A speed camera operator has revealed all about his job and helped separate the facts from the fiction when it comes to speeding.
Gareth Thomas, who is a Go Safe speed reduction officer in North Wales, has shared how the cameras work, what sets them off and exactly how fast you can go without being flashed.
Speaking to the Daily Post Wales, he said: "The aim of cameras is to reduce the number of people killed or seriously injured on our roads.
"Go Safe prefers to educate drivers rather than punish them with fines and penalty points."
He said: "You will not get a ticket provided your speed does not exceed the limit by more than 10 percent, plus 1mph on North Wales roads.
"So for example, travelling at 35mph or above in a 30mph zone will be recorded as a speeding offence."
However, Go Safe do say thresholds vary and can change without notice, so your best bet is just not to speed at all - because officially, any speeding offence occurs at 1mph above the limit, but most forces will allow a variance.
He went on to say that contrary to popular belief, the speed vans he works in do not need to be visible.
Ex-police officer Gareth said mobile speed camera operatives will often park up in clear view of motorists to act as a deterrent.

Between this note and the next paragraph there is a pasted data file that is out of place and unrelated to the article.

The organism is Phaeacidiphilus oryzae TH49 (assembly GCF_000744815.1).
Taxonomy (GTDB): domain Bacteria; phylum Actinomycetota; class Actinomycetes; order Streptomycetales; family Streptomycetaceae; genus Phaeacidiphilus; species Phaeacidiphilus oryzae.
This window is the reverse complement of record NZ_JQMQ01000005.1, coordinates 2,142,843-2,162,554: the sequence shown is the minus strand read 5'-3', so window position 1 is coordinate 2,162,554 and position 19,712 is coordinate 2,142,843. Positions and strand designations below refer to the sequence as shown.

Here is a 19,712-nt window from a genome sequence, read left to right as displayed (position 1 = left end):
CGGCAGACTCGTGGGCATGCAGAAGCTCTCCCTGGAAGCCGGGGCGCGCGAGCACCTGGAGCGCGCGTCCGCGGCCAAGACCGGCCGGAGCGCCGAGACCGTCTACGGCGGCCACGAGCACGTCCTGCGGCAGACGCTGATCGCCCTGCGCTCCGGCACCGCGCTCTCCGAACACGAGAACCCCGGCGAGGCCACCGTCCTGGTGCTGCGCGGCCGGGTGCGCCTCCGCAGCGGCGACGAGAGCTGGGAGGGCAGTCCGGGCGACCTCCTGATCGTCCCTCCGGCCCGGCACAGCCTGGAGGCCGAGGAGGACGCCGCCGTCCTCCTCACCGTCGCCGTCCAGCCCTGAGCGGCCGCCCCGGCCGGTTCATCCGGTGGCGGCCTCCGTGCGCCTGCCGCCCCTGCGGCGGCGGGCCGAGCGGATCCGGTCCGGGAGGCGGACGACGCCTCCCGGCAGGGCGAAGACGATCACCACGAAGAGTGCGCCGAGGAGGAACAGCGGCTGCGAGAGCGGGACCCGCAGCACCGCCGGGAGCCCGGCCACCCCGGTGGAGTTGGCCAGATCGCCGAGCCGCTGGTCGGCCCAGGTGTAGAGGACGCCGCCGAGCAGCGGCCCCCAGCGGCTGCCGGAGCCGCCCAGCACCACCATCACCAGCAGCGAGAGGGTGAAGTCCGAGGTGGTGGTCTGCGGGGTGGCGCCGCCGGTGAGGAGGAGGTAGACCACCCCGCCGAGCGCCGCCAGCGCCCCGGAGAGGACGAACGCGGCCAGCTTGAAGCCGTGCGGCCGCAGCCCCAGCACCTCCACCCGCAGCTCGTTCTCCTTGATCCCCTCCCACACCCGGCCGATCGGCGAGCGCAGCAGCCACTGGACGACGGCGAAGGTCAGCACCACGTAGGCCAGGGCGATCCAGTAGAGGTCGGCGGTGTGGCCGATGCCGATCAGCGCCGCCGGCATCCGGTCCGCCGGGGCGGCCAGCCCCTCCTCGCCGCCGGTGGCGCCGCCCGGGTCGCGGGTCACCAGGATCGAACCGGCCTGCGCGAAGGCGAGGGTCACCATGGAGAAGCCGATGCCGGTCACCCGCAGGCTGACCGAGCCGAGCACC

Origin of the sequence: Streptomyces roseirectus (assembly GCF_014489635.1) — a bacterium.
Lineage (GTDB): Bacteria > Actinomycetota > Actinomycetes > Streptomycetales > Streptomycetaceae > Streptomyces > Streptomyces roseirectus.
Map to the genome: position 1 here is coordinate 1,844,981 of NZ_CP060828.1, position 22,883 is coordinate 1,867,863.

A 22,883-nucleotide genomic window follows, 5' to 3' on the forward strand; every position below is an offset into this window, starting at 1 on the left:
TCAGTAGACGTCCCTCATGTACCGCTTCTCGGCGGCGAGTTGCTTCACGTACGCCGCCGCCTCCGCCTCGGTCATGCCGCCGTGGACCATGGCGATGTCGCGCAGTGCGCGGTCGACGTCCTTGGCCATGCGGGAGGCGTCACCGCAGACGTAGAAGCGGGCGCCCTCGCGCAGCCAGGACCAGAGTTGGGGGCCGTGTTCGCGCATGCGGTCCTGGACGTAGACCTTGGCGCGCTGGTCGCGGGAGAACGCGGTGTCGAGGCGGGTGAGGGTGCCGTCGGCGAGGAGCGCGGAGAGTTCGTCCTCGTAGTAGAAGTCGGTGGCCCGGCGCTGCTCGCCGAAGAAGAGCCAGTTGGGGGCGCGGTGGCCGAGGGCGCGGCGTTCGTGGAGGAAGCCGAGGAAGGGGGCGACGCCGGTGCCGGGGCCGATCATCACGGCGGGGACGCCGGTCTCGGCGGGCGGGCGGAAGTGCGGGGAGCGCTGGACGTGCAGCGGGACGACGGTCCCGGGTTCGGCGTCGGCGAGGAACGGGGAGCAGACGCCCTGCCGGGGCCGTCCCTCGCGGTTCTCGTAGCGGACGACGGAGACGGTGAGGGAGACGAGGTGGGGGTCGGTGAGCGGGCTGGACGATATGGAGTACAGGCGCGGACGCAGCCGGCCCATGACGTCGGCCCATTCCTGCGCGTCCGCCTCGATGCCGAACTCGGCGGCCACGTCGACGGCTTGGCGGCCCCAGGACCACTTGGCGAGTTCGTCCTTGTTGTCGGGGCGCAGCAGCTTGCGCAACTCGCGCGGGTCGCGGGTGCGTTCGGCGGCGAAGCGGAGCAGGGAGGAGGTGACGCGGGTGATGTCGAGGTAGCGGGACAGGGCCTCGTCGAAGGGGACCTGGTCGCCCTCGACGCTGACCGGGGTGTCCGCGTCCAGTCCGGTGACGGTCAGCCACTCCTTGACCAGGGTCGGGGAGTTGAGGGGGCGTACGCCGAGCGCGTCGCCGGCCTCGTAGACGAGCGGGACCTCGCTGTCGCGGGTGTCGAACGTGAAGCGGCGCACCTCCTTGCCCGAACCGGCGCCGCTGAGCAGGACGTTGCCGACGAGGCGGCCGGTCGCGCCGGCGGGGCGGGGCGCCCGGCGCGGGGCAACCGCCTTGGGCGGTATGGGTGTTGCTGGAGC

He went on to clear up other grey areas - confirming that the officers will also hand step in if they see other laws being broken, such as driving without a seatbelt or using your phone while driving.
He then revealed that it isn't illegal to eat while driving, but if you munching away is a distraction then you could be pulled for careless driving.
He added: "It is endorsable. I had one lady in view once and she was looking in the mirror and putting lipstick on.
"She was riding on the cat's eyes in the centre of the road and veering. I recommended that she was prosecuted for driving without due care and attention."
Gareth also explained what happens to anyone who does get caught speeding, explaining that the minimum penalty is a £100 fine - but in some circumstances, police may offer the option of attending a speed awareness course.
Gareth, said: "An accredited course is far more likely to improve driver behaviour and consequently make our roads safer.
"Courses are available to drivers who respond quickly to the 'notices' and who were driving at no more than 10 percent, plus 9mph above the posted speed limit."
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